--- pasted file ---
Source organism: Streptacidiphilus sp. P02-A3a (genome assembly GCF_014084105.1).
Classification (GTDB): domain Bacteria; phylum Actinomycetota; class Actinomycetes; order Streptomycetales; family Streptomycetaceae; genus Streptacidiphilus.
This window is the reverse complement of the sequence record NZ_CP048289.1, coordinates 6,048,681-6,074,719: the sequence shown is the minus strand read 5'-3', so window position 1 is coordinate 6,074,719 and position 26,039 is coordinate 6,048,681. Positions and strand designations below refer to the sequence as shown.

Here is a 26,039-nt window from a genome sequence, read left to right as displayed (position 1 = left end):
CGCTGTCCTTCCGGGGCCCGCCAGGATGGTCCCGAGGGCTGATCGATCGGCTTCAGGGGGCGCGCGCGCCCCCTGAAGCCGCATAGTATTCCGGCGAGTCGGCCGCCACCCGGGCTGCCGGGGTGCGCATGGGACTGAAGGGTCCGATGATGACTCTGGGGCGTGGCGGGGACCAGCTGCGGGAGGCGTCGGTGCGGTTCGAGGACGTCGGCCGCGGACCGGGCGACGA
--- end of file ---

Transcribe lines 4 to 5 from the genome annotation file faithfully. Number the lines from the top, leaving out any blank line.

Here is a 26,039-nt window from a genome sequence, read left to right as displayed (position 1 = left end):
CGCTGTCCTTCCGGGGCCCGCCAGGATGGTCCCGAGGGCTGATCGATCGGCTTCAGGGGGCGCGCGCGCCCCCTGAAGCCGCATAGTATTCCGGCGAGTCGGCCGCCACCCGGGCTGCCGGGGTGCGCATGGGACTGAAGGGTCCGATGATGACTCTGGGGCGTGGCGGGGACCAGCTGCGGGAGGCGTCGGTGCGGTTCGAGGACGTCGGCCGCGGACCGGGCGACGA